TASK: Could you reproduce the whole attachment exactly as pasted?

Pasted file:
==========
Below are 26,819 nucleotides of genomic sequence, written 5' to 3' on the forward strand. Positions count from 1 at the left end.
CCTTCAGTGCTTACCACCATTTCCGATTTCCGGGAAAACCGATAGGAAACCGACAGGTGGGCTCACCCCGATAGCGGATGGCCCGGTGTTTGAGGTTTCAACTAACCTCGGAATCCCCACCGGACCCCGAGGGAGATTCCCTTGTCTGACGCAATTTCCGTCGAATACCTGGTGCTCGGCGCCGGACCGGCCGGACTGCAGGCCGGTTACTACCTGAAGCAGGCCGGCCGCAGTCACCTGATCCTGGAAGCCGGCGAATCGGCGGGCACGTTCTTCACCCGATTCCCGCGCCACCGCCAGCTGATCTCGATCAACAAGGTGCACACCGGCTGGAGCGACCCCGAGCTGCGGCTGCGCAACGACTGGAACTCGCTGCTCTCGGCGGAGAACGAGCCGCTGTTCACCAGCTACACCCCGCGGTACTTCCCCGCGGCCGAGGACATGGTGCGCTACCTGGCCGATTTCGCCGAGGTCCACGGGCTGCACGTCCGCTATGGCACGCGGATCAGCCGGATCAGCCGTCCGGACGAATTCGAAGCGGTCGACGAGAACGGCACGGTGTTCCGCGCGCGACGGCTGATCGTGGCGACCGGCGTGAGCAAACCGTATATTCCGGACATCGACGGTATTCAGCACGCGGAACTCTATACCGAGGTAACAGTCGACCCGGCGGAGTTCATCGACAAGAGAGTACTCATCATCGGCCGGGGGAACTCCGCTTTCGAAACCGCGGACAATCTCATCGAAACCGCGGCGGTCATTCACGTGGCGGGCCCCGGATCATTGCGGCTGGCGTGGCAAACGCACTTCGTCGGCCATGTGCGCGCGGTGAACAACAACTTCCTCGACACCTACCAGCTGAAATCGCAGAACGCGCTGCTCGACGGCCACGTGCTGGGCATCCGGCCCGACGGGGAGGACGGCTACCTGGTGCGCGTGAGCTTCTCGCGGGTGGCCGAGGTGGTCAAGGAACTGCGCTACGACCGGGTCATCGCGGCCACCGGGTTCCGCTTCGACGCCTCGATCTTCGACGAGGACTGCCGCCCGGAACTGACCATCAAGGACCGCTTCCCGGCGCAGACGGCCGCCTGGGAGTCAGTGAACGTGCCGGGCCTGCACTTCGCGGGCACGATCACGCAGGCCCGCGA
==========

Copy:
Below are 26,819 nucleotides of genomic sequence, written 5' to 3' on the forward strand. Positions count from 1 at the left end.
CCTTCAGTGCTTACCACCATTTCCGATTTCCGGGAAAACCGATAGGAAACCGACAGGTGGGCTCACCCCGATAGCGGATGGCCCGGTGTTTGAGGTTTCAACTAACCTCGGAATCCCCACCGGACCCCGAGGGAGATTCCCTTGTCTGACGCAATTTCCGTCGAATACCTGGTGCTCGGCGCCGGACCGGCCGGACTGCAGGCCGGTTACTACCTGAAGCAGGCCGGCCGCAGTCACCTGATCCTGGAAGCCGGCGAATCGGCGGGCACGTTCTTCACCCGATTCCCGCGCCACCGCCAGCTGATCTCGATCAACAAGGTGCACACCGGCTGGAGCGACCCCGAGCTGCGGCTGCGCAACGACTGGAACTCGCTGCTCTCGGCGGAGAACGAGCCGCTGTTCACCAGCTACACCCCGCGGTACTTCCCCGCGGCCGAGGACATGGTGCGCTACCTGGCCGATTTCGCCGAGGTCCACGGGCTGCACGTCCGCTATGGCACGCGGATCAGCCGGATCAGCCGTCCGGACGAATTCGAAGCGGTCGACGAGAACGGCACGGTGTTCCGCGCGCGACGGCTGATCGTGGCGACCGGCGTGAGCAAACCGTATATTCCGGACATCGACGGTATTCAGCACGCGGAACTCTATACCGAGGTAACAGTCGACCCGGCGGAGTTCATCGACAAGAGAGTACTCATCATCGGCCGGGGGAACTCCGCTTTCGAAACCGCGGACAATCTCATCGAAACCGCGGCGGTCATTCACGTGGCGGGCCCCGGATCATTGCGGCTGGCGTGGCAAACGCACTTCGTCGGCCATGTGCGCGCGGTGAACAACAACTTCCTCGACACCTACCAGCTGAAATCGCAGAACGCGCTGCTCGACGGCCACGTGCTGGGCATCCGGCCCGACGGGGAGGACGGCTACCTGGTGCGCGTGAGCTTCTCGCGGGTGGCCGAGGTGGTCAAGGAACTGCGCTACGACCGGGTCATCGCGGCCACCGGGTTCCGCTTCGACGCCTCGATCTTCGACGAGGACTGCCGCCCGGAACTGACCATCAAGGACCGCTTCCCGGCGCAGACGGCCGCCTGGGAGTCAGTGAACGTGCCGGGCCTGCACTTCGCGGGCACGATCACGCAGGCCCGCGA